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Ramaphosa: I see a good future for SAA, Eskom beyond Covid-19

The Covid-19 crisis has provided an opportunity for government to reform its state-owned enterprises, so much so that President Cyril Ramaphosa is optimistic about the future of troubled entities SAA and Eskom.

During an address to the South African National Editors' Forum on Sunday, Ramaphosa shared views on the restructuring of the SA economy for a new normal post Covid-19, and addressing issues at state-owned enterprises (SOEs).

"Covid-19 will give us greater capacity to reset, reposition and even repurpose SOEs," he said.

Speaking about SAA, which entered into business rescue in December as it faced a liquidity crisis, Ramaphosa said that the process is reaching a point where we could move forward with a new airline. SAA's business rescue plan was due to be finalised this past week, but business rescue practitioners have asked for an extension till 8 June, Fin24 previously reported.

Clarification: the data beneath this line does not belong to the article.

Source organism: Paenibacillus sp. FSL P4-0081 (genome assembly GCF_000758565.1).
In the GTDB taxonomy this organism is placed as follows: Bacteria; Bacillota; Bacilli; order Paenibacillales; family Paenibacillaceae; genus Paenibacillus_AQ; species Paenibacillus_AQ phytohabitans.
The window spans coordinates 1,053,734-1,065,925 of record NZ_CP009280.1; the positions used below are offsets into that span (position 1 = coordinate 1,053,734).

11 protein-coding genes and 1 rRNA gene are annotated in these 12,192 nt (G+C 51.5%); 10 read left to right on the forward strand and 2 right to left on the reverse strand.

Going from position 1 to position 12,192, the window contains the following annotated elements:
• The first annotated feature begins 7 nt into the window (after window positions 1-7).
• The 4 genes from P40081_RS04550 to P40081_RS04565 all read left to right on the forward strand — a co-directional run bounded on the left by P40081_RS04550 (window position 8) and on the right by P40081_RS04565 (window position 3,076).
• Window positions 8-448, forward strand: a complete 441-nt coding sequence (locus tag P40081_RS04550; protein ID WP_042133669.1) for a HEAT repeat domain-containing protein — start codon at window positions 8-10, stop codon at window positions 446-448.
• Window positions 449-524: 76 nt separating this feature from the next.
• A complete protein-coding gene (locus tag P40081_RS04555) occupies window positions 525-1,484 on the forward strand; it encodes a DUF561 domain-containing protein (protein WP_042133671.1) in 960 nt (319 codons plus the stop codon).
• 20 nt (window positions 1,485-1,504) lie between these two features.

"I am pretty gung-ho about a future of a new South African Industry, and I am also gung-ho about the future of the aviation industry," the president said. He added that the flag carrier is respected across the continent and that Johannesburg will be used as a hub to distribute Covid-19 medical supplies.

"I see a good future for SAA, and similarly I see a better future for Eskom," Ramaphosa said.

Eskom, which is facing a debt burden of R450 billion, has been able to stave off load shedding during lockdown. However, its sales had taken a knock with businesses across industries halting activity.  The Department of Public Enterprises told Parliament this past week that the power utility may report a loss of R16 billion for the 2020 financial year.